Within Russia, the March 4 law made it virtually impossible for independent journalists to report the reality. But Alexey Kovalev, investigative editor at the independent Russian news website Meduza, said the Kremlin’s press crackdown “didn’t really happen overnight.”

“In hindsight, we know that everything that led us to this point began in 2014, or probably even earlier in 2012, when Putin assumed his third term as president,” said Kovalev, who fled Russia just before the media law passed and is now reporting from neighboring Latvia. “We’ve seen a gradual dissolution of the entire civic fabric. They started tightening, but it didn’t happen all at the same time.”

In 2014, after Ukrainians protested their government reneging on a trade deal with the European Union under pressure from Putin, Russian troops seized the Crimean Peninsula from Ukraine and backed separatists in the country’s east. That began a war that killed roughly 14,000 people over eight years and served as Putin’s main pretext for the full-scale invasion that began Feb. 24.

“The state of the free press has always been a bit precarious in Russia,” Weimers said, with journalists subjected to harassment, arrests and even murder if they don’t toe the Kremlin’s line. “Since the invasion of Ukraine, it’s just gotten much more aggressive and the Kremlin has taken a more direct approach to censorship, and they have not been shy about it.”

A large majority of Russians, Kovalev estimated, get their news exclusively from TV channels, all of which are controlled by the government.

“It has a real effect, but it’s not really because this propaganda that Russian state television is blasting day and night is deviously effective,” he said. “It’s such a mess of contradictory and obviously fantastical allegations that don’t really make any sense if you put them all in one sentence.”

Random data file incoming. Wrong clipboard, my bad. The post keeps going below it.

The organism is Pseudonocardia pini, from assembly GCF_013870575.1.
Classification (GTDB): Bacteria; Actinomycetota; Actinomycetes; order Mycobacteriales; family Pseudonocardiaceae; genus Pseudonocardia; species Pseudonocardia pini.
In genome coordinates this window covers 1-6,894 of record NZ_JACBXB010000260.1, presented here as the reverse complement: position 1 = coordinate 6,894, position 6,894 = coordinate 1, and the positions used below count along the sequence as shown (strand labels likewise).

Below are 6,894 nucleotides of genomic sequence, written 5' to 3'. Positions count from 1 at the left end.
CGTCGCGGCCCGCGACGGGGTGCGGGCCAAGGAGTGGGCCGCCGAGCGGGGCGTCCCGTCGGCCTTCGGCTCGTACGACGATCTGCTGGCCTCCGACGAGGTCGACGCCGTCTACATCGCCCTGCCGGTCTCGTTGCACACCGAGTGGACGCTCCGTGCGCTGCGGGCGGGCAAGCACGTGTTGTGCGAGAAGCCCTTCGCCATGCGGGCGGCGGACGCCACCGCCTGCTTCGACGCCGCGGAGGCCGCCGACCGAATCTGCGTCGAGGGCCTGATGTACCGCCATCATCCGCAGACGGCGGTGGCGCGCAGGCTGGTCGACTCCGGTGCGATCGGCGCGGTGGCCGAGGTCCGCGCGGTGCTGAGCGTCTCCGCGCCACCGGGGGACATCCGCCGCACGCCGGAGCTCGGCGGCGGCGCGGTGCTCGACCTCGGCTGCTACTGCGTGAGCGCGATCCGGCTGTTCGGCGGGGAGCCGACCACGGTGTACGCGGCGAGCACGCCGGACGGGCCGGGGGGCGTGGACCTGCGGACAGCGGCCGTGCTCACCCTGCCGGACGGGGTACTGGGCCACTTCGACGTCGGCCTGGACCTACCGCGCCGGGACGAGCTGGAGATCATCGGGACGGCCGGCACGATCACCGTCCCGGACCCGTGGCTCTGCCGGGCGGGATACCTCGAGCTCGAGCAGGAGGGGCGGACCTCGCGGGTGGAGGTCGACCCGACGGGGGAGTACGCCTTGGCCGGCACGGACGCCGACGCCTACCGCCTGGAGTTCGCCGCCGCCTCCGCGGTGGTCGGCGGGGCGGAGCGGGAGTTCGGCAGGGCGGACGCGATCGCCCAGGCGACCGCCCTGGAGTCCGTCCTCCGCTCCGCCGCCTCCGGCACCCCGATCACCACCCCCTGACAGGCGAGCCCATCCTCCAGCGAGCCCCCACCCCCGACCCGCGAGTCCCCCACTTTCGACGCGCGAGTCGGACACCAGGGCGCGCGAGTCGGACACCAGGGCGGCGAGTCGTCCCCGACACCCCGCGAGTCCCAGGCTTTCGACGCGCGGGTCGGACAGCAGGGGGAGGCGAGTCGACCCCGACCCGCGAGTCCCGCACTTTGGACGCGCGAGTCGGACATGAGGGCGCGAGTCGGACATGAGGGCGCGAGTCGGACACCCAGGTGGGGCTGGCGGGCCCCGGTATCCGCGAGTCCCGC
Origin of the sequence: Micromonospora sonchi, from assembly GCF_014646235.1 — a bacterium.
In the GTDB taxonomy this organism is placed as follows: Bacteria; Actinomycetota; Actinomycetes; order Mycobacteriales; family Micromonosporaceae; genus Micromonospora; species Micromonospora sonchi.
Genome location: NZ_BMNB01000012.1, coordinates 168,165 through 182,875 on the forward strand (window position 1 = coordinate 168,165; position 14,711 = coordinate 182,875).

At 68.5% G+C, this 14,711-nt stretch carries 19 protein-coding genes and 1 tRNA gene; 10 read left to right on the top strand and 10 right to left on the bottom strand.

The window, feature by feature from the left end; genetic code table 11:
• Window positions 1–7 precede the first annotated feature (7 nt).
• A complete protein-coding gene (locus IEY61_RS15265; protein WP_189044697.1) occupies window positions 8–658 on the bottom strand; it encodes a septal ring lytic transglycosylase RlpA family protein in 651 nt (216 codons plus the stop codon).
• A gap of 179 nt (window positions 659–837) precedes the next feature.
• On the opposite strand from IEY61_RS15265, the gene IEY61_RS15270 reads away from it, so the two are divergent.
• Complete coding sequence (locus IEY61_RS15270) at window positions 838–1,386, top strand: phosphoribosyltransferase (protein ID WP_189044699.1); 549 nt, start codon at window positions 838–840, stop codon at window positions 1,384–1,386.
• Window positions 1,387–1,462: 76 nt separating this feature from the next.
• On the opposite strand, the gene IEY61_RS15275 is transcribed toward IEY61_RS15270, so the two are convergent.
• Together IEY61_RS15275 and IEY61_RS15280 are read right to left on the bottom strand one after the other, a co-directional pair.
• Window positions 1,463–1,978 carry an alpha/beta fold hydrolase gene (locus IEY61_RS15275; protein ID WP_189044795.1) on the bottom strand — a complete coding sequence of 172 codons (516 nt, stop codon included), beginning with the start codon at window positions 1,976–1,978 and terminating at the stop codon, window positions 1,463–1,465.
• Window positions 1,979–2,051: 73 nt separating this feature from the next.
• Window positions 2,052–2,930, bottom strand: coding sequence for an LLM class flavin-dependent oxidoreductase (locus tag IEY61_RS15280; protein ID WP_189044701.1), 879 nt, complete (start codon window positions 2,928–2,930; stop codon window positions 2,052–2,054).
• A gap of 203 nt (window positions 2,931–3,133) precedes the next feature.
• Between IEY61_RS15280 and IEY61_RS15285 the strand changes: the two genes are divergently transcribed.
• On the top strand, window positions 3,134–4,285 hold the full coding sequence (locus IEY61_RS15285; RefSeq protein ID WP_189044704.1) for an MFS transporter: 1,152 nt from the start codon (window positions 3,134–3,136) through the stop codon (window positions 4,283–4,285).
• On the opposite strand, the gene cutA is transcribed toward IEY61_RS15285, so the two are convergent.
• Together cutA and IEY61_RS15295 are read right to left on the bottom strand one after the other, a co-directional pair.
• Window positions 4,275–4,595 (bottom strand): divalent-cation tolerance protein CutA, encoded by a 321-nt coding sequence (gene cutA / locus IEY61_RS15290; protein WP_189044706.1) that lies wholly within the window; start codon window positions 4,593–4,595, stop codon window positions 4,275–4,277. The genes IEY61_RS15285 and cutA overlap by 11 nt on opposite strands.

Kovalev said Meduza anticipated the crackdown and instructed its readers how to use virtual private network apps and other tools to access its reporting, and Reporters Without Borders helped the Latvia-based outlet set up “mirror” sites after Russia blocked the Meduza website. The nonprofit, known by the French acronym RSF, recently opened a “press freedom center” in the western Ukrainian city of Lviv to provide journalists with helmets, body armor, first aid supplies and more.

While censorship has made it harder for Russians to access independent news sources, Kovalev said the tougher challenge is cutting through the deluge of disinformation.

“This is what makes our jobs so difficult,” he said. “It’s not simply enough to get the facts and report the facts, and it’s not enough to confront people with these facts, but you’ve got to have them admit that what we are reporting is actually happening.”

The fog of war makes the truth hard to discern in any conflict – and pro-Ukraine propagandists have further muddied the waters with false or inflated reports of an ace fighter pilot, a defiant last stand by Ukrainian troops on an island outpost and more – but Weimers said the tactics Russia has employed are distinct and something the United States needs to treat as an important front on the battle for global influence.

“This is one of the battlefields, if you see this as an overall conflict between liberal democracy and authoritarianism in countries like Russia and China. Information access is one of the key battlefields here, and those countries take it very seriously.”

Orion Donovan-Smith's reporting for The Spokesman-Review is funded in part by Report for America and by members of the Spokane community. This story can be republished by other organizations for free under a Creative Commons license. For more information on this, please contact our newspaper’s managing editor.